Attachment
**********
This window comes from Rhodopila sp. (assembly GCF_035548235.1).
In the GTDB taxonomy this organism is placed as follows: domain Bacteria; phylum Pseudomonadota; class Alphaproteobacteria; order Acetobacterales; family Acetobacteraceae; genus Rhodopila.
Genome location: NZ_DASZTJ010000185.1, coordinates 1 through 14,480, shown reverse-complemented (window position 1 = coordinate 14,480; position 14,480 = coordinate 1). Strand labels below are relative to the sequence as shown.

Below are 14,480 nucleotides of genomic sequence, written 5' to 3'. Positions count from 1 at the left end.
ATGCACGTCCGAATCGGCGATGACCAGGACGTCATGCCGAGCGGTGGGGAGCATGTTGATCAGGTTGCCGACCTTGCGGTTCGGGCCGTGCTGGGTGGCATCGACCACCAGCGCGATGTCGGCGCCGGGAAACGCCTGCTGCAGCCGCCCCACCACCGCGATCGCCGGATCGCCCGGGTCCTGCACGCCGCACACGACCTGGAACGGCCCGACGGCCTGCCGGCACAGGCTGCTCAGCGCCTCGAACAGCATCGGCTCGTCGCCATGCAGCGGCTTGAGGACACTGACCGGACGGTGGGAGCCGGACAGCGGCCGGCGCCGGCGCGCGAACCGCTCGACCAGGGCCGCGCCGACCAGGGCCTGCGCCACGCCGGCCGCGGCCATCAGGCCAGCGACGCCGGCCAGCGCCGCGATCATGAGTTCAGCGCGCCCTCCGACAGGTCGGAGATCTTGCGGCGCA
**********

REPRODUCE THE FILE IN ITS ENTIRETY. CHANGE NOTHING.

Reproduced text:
This window comes from Rhodopila sp. (assembly GCF_035548235.1).
In the GTDB taxonomy this organism is placed as follows: domain Bacteria; phylum Pseudomonadota; class Alphaproteobacteria; order Acetobacterales; family Acetobacteraceae; genus Rhodopila.
Genome location: NZ_DASZTJ010000185.1, coordinates 1 through 14,480, shown reverse-complemented (window position 1 = coordinate 14,480; position 14,480 = coordinate 1). Strand labels below are relative to the sequence as shown.

Below are 14,480 nucleotides of genomic sequence, written 5' to 3'. Positions count from 1 at the left end.
ATGCACGTCCGAATCGGCGATGACCAGGACGTCATGCCGAGCGGTGGGGAGCATGTTGATCAGGTTGCCGACCTTGCGGTTCGGGCCGTGCTGGGTGGCATCGACCACCAGCGCGATGTCGGCGCCGGGAAACGCCTGCTGCAGCCGCCCCACCACCGCGATCGCCGGATCGCCCGGGTCCTGCACGCCGCACACGACCTGGAACGGCCCGACGGCCTGCCGGCACAGGCTGCTCAGCGCCTCGAACAGCATCGGCTCGTCGCCATGCAGCGGCTTGAGGACACTGACCGGACGGTGGGAGCCGGACAGCGGCCGGCGCCGGCGCGCGAACCGCTCGACCAGGGCCGCGCCGACCAGGGCCTGCGCCACGCCGGCCGCGGCCATCAGGCCAGCGACGCCGGCCAGCGCCGCGATCATGAGTTCAGCGCGCCCTCCGACAGGTCGGAGATCTTGCGGCGCA